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Week Six of Mystic Heart to Focus on Sufi Meditation & Kundalini Yoga

Kim Hehr

Week Six of the Mystic Heart Meditation program will be led by Jim Leff, an initiate in the Inayati Sufi Order, and Kim Hehr, a hospice nurse and yoga and meditation practitioner for 20 years.

Leff, who has taught the Aramaic Lord’s Prayer for many years in Rochester, New York, will hold daily Sufi meditation sessions from 7:15 to 8 a.m. in the Presbyterian House Chapel. He will also hold sessions on the Lord’s Prayer in Aramaic from 12:30 to 1:55 p.m. Tuesday and Thursday in the Hall of Missions.

Hehr, a certified level 2 teacher of Kundalini Yoga and Meditation who teaches weekly classes at Yoga Village in Clearwater, Florida, will hold daily Kundalini Yoga and meditation sessions from 8:15 to 9 a.m. in the Presbyterian House Chapel, and Monday and Wednesday from 4:45 to 5:30 p.m. in Hurlbut Sanctuary.

“The simplest way to begin any practice is focusing on the breath,” Leff said. “By focusing on the breath, we shut out a lot of external stimulus and we concentrate on that one simple practice. It’s really the simplest form of entering meditation.”

Leff is a longtime student of religion and mysticism who has taught the Lord’s Prayer in Aramaic for many years, and has studied extensively with Neil Douglas-Klotz, a renowned scholar of religious studies. Because of the many different cultures in the world, Leff said, there are a number of breathing practices. In the Sufi tradition, which originated in India, the breathing practice draws from Buddhism and Hinduism.

One primary practice focuses on the elements: earth, fire, water and air. This practice connects a person with the subtle elements of their body, and it draws them into a state of quiet.

“When you work with the breath, you kind of quiet the sympathetic nervous system which is the fight-or-flight system, and enhance the parasympathetic system, which is your rest-and-regenerate system,” Leff said. “In a high-stress world, it’s really helpful to nourish the other parts of our nervous system that allow us to get into recovery and quiet and peace.”

Jim Leff

Leff said that meditation helps create space in one’s mind for clarity and creativity to flourish. By using the breath, one is able to quiet the mind so that fresh ideas, inspiration and peace can come.

On Tuesday and Thursday, Leff will also offer sessions on the Lord’s Aramaic Prayer. Aramaic is the language Jesus spoke and taught in, and Leff said that, by chanting and speaking Aramaic, Chautauquans will be able to get the feeling of Jesus’ words and experience his teachings in an intimate way.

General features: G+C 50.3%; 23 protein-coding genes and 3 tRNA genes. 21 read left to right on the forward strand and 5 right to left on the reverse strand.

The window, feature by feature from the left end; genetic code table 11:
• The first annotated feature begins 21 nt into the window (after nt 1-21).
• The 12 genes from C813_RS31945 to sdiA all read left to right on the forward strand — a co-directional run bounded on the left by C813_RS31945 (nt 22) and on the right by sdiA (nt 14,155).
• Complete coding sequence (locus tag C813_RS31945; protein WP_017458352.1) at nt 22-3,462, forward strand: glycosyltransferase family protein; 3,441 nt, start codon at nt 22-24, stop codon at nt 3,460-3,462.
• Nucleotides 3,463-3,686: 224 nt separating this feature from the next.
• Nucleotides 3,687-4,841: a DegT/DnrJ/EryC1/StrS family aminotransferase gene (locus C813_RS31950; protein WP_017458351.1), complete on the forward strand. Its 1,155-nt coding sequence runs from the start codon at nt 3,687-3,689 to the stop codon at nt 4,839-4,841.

Hehr, who led sessions last week, found Kundalini Yoga 20 years ago while dealing with addiction. She said yoga helped her in her recovery program, making the whole process easier to handle.

“I got started because I was seriously addicted to some substances,” Hehr said. “Now, I teach something called ‘Beyond Addiction’ at (Yoga Village), and it’s about turning to our own inner light (rather) than whatever that is that numbs us.”

After overcoming her addiction, Hehr became certified to teach Kundalini Yoga and meditation, which she has done for 12 years.

“Kundalini is your potential — (it’s) kind of a creative energy,” she said. “The yoga part, the gentle movements, helps bring that energy up through your body; it’s a lot about working with the energy centers of the body.”

Coming into a second week of sessions, Hehr hopes Chautauquans learn to be more kind, less judgmental and able to live in the present with less anxiety.

“There’s a lot of simple technology that can make a huge difference in our lives as far as coming from that higher consciousness,” Hehr said. “Because the stress in our lives is not really what’s happening; it’s how we react to what’s happening that causes the stress. So, (Kundalini Yoga) provides us that space before we react.”
AnaBella Lassiter

The author AnaBella Lassiter

AnaBella Lassiter is a rising senior at Penn State Behrend in Erie, where she’s studying English with a focus in professional writing and history. She also serve as the Arts & Entertainment editor of her school’s paper, the Behrend Beacon. She is eager to report on the afternoon lectures for The Chautauquan Daily. When she’s not writing, she is walking her dachshund or rereading Wuthering Heights for the 30th time.

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